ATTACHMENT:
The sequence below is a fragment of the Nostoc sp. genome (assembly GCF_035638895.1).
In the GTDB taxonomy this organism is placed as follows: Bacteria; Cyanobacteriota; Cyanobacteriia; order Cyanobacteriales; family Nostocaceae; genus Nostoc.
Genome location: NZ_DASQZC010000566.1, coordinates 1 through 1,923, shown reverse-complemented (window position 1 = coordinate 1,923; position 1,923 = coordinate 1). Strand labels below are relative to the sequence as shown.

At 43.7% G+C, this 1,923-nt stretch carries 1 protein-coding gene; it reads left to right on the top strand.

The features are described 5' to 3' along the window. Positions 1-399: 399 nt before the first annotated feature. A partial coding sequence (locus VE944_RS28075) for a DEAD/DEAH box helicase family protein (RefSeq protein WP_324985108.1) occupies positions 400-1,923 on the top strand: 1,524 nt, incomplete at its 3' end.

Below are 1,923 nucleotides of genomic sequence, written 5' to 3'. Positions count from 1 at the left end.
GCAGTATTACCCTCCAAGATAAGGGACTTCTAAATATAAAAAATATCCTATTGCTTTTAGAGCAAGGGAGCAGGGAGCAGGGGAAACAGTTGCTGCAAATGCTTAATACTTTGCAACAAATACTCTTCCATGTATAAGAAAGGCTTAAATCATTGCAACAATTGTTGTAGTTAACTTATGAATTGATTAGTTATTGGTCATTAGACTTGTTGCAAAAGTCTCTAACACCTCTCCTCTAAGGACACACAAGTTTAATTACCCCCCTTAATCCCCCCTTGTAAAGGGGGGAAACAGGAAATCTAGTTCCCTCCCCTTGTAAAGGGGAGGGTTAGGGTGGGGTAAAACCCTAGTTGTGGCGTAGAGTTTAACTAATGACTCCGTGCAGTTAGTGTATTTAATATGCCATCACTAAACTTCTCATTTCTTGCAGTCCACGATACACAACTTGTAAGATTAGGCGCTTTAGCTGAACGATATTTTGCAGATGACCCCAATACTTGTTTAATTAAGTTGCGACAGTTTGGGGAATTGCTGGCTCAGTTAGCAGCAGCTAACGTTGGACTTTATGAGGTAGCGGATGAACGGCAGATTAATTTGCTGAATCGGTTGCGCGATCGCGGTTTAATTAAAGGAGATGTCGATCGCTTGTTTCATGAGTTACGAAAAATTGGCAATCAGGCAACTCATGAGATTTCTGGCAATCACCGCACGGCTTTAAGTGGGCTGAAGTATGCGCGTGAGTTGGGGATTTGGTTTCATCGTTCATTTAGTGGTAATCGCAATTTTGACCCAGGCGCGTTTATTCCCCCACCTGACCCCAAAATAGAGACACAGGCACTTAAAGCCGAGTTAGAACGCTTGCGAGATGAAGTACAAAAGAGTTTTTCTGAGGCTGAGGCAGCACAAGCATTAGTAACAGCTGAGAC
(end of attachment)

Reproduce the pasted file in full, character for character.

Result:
The sequence below is a fragment of the Nostoc sp. genome (assembly GCF_035638895.1).
In the GTDB taxonomy this organism is placed as follows: Bacteria; Cyanobacteriota; Cyanobacteriia; order Cyanobacteriales; family Nostocaceae; genus Nostoc.
Genome location: NZ_DASQZC010000566.1, coordinates 1 through 1,923, shown reverse-complemented (window position 1 = coordinate 1,923; position 1,923 = coordinate 1). Strand labels below are relative to the sequence as shown.

At 43.7% G+C, this 1,923-nt stretch carries 1 protein-coding gene; it reads left to right on the top strand.

The features are described 5' to 3' along the window. Positions 1-399: 399 nt before the first annotated feature. A partial coding sequence (locus VE944_RS28075) for a DEAD/DEAH box helicase family protein (RefSeq protein WP_324985108.1) occupies positions 400-1,923 on the top strand: 1,524 nt, incomplete at its 3' end.

Below are 1,923 nucleotides of genomic sequence, written 5' to 3'. Positions count from 1 at the left end.
GCAGTATTACCCTCCAAGATAAGGGACTTCTAAATATAAAAAATATCCTATTGCTTTTAGAGCAAGGGAGCAGGGAGCAGGGGAAACAGTTGCTGCAAATGCTTAATACTTTGCAACAAATACTCTTCCATGTATAAGAAAGGCTTAAATCATTGCAACAATTGTTGTAGTTAACTTATGAATTGATTAGTTATTGGTCATTAGACTTGTTGCAAAAGTCTCTAACACCTCTCCTCTAAGGACACACAAGTTTAATTACCCCCCTTAATCCCCCCTTGTAAAGGGGGGAAACAGGAAATCTAGTTCCCTCCCCTTGTAAAGGGGAGGGTTAGGGTGGGGTAAAACCCTAGTTGTGGCGTAGAGTTTAACTAATGACTCCGTGCAGTTAGTGTATTTAATATGCCATCACTAAACTTCTCATTTCTTGCAGTCCACGATACACAACTTGTAAGATTAGGCGCTTTAGCTGAACGATATTTTGCAGATGACCCCAATACTTGTTTAATTAAGTTGCGACAGTTTGGGGAATTGCTGGCTCAGTTAGCAGCAGCTAACGTTGGACTTTATGAGGTAGCGGATGAACGGCAGATTAATTTGCTGAATCGGTTGCGCGATCGCGGTTTAATTAAAGGAGATGTCGATCGCTTGTTTCATGAGTTACGAAAAATTGGCAATCAGGCAACTCATGAGATTTCTGGCAATCACCGCACGGCTTTAAGTGGGCTGAAGTATGCGCGTGAGTTGGGGATTTGGTTTCATCGTTCATTTAGTGGTAATCGCAATTTTGACCCAGGCGCGTTTATTCCCCCACCTGACCCCAAAATAGAGACACAGGCACTTAAAGCCGAGTTAGAACGCTTGCGAGATGAAGTACAAAAGAGTTTTTCTGAGGCTGAGGCAGCACAAGCATTAGTAACAGCTGAGAC